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Eustace Conway

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Eustace Conway
Eustace Robinson Conway IV

(1961-09-15) September 15, 1961 (age 62)
Alma materAppalachian State University Bachelor's degrees in Anthropology and English
Occupation(s)Naturalist, educator

Eustace Robinson Conway IV (born September 15, 1961) is an American naturalist and the subject of the book The Last American Man by Elizabeth Gilbert. He has also been the subject of Adventures in the Simple Life by Sarah Vowell on the weekly radio show This American Life with Ira Glass. He is the owner of the 1,000-acre (4.0 km2) Turtle Island Preserve in Boone, North Carolina. He is one of the featured personalities on the History channel show Mountain Men.


Conway was born in Columbia, South Carolina. He has three siblings.[citation needed] At age 17, Conway left home so that he could live in a tipi in the woods. He has hiked the entire Appalachian Trail and claims to have set the world record of 103 days for crossing the United States on horseback from the Atlantic to the Pacific.[1] However, according to The New York Times and Los Angeles Times of the day, as well as the book Bud & Me, the record for crossing the North American continent on horseback was actually 62 days. This journey was made by Bud and Temple Abernathy, aged 11 and 7, who rode 3,619 miles (5,824 km) from New York City to San Francisco on an equestrian journey, which started in August 1911.[2][3][4][5]

The weekly radio show This American Life reported on Conway's cross-country journey in the episode "Adventures in the Simple Life", which aired on September 11, 1998. The show uses recordings that were taped on a hand-held recorder by Conway and his party.[6]

A 2003 documentary film on Conway's life, Full Circle: A Life Story of Eustace Conway, was directed by Jack Bibbo. Conway is also one of four featured characters in the 2012 documentary film Reconvergence,[7] which was directed by Edward Tyndall.

Conway appeared in Mountain Men, a reality television series on the History channel.[8] The series focused on his daily life of performing his chores and preparing food for the coming winter.[9] Threatened by a lien against his land, Conway fights to maintain ownership.[10]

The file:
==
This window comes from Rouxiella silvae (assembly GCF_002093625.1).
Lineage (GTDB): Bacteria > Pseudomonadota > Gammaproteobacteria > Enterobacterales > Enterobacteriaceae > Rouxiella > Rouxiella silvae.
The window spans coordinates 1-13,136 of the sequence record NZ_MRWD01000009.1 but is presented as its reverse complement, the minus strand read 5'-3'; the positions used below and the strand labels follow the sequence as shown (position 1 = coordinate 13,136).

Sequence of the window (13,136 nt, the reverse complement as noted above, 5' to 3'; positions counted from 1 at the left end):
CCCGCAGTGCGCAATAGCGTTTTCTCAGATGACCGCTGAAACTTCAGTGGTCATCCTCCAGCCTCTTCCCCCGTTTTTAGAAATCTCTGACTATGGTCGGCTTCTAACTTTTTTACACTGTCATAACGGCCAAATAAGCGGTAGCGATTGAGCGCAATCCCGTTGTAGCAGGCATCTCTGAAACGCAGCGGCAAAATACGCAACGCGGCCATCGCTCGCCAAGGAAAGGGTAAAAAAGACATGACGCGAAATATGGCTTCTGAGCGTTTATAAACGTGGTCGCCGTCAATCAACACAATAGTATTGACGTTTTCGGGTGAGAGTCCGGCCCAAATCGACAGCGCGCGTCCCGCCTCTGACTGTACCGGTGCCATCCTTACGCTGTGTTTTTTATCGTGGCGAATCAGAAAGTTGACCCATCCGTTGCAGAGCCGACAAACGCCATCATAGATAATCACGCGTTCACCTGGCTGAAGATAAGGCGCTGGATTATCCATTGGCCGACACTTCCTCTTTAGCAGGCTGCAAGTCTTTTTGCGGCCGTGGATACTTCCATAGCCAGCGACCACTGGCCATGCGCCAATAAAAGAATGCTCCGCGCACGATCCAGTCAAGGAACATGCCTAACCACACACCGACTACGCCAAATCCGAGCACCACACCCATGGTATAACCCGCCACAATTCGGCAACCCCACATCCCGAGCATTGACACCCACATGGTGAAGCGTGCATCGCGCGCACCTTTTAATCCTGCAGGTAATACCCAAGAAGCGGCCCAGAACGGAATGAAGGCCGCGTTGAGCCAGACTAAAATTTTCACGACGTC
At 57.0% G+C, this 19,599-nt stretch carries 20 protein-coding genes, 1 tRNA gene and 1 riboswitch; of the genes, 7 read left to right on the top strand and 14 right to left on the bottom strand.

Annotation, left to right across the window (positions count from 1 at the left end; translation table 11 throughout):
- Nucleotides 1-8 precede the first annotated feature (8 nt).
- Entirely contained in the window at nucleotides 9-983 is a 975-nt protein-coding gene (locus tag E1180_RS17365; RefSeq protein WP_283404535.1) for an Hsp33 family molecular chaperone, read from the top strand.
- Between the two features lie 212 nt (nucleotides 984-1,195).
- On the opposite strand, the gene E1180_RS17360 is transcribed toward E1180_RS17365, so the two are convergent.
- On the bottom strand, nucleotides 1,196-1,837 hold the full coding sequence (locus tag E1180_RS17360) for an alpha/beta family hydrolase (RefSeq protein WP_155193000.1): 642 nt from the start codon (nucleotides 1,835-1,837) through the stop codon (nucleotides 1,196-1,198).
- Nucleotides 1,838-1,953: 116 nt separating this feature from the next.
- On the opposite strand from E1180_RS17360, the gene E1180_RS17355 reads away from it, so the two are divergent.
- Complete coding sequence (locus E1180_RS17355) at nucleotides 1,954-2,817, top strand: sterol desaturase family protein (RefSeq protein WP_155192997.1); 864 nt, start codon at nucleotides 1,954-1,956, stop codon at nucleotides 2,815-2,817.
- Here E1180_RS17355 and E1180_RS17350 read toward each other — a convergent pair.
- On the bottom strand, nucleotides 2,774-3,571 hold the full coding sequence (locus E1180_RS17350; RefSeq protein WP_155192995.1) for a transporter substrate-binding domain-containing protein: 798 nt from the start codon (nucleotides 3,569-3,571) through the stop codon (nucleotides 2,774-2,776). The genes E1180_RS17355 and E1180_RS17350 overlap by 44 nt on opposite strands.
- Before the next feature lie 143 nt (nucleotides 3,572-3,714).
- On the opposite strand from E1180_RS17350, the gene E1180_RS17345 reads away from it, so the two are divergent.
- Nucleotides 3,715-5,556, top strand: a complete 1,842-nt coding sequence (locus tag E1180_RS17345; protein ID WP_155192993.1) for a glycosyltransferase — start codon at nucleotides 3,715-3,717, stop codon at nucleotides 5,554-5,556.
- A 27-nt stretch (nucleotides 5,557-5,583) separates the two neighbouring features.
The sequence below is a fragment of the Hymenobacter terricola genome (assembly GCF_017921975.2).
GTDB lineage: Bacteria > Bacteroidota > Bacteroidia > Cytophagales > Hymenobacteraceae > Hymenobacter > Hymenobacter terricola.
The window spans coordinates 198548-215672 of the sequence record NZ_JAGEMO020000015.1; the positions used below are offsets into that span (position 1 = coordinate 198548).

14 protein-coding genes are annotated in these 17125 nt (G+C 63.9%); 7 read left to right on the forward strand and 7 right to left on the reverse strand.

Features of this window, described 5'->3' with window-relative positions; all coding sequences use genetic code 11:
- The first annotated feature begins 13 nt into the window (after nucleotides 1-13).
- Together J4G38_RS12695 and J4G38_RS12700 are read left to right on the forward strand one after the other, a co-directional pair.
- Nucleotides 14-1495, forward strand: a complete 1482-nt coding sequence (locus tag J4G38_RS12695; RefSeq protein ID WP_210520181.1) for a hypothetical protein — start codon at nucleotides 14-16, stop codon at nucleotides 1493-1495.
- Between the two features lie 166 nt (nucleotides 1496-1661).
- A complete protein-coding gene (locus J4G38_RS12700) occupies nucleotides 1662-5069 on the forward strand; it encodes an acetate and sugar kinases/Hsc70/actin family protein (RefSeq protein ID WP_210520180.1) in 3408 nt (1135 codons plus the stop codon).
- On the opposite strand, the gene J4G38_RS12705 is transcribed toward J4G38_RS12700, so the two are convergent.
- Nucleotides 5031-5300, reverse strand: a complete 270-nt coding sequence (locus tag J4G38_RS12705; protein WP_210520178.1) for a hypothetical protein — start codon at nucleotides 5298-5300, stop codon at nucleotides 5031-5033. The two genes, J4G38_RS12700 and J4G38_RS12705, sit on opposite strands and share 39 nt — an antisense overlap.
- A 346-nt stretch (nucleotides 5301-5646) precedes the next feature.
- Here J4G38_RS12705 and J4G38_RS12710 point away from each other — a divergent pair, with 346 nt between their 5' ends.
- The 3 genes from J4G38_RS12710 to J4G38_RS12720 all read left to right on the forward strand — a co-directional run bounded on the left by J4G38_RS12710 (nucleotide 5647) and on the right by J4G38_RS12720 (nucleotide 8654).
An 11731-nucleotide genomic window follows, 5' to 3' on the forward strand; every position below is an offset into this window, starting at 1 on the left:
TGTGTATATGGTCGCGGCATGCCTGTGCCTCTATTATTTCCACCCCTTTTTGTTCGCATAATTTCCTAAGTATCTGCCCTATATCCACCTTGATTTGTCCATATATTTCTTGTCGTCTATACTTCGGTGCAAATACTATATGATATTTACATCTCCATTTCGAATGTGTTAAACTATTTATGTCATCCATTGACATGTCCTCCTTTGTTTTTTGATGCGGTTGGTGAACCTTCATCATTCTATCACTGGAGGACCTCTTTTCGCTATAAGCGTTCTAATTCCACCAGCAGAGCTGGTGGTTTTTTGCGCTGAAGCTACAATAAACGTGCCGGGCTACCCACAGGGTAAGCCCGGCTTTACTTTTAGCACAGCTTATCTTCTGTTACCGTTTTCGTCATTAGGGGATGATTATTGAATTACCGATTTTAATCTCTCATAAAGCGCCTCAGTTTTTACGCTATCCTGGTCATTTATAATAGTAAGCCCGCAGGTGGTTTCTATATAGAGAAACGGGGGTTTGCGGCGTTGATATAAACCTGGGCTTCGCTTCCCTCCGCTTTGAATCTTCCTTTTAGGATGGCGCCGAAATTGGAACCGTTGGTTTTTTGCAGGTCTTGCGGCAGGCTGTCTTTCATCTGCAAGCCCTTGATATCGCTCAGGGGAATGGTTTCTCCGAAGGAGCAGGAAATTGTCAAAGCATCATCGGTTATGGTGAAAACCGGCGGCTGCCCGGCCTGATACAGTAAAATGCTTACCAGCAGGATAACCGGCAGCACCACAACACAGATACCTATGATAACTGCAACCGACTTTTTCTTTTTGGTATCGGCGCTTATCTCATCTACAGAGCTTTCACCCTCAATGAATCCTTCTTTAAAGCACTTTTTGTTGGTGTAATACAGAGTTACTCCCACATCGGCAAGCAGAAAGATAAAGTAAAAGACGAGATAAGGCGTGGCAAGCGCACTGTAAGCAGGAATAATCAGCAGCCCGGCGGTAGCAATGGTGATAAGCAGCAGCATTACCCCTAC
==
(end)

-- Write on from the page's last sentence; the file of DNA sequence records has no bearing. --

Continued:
In November 2012, Turtle Island was forced to shut down public access because its traditional buildings violated building codes.[11] In mid-December 2012 Conway appeared to make progress toward reaching a resolution with the North Carolina Building Code Council.[12] However, immediately following this apparent progress with the code council, Conway was arrested for trespassing on a neighbor's property in a dispute over the property border, continuing the legal challenges to Turtle Island.[13]

Conway's problems with the North Carolina Building Code Council quickly gained notice of state officials. The North Carolina General Assembly[14] stepped in, proposing an exemption to building-code requirements for primitive structures.[15] Both the state's House and Senate voted unanimously to pass H774.[16] The bill was signed into law by Governor Pat McCrory on June 12, 2013. This ordeal was described in the Fox News special War on the Little Guy, hosted by John Stossel.


  1. ^ "About: Eustace Conway". Turtle Island Preserve. Archived from the original on May 4, 2019. Retrieved July 24, 2018.
  2. ^ "HorseTravelBooks.com book summary". Retrieved February 23, 2007.
  3. ^ "The Long Riders Guild records". Retrieved February 23, 2007.
  4. ^ Abernathy, Alta (1998). Bud & Me. Dove Creek Press. p. 150.
  5. ^ "Los Angeles Times". October 29, 1911.
  6. ^ "Adventures in the Simple Life". This American Life. September 11, 1998.
  7. ^ "Reconvergence on IMDB". Internet Movie Database. Retrieved March 8, 2013.
  8. ^ IMDB. "Mountain Men (2012)". IMDb. Retrieved September 29, 2012.
  9. ^ History Channel website. "About Mountain Men". History Channel. Retrieved September 29, 2012.
  10. ^ History Channel website. "Mountain Men - Episode Guide". Retrieved September 29, 2012.
  11. ^ "Watauga Democrat". November 20, 2012. [1] Archived February 9, 2013, at archive.today
  12. ^ "Watauga Democrat". December 12, 2012. [2] Archived February 9, 2013, at archive.today
  13. ^ "High County Press". December 13, 2012. [3]
  14. ^ "North Carolina General Assembly - Last Action on Bills with Actions in 2013". Archived from the original on October 13, 2017. Retrieved July 18, 2013.
  15. ^ "House Bill 774 (2013-2014 Session) - North Carolina General Assembly". www.ncleg.gov.
  16. ^ "HOUSE BILL 774" (PDF). ncga.state.nc.us. 2013. Retrieved February 9, 2021.

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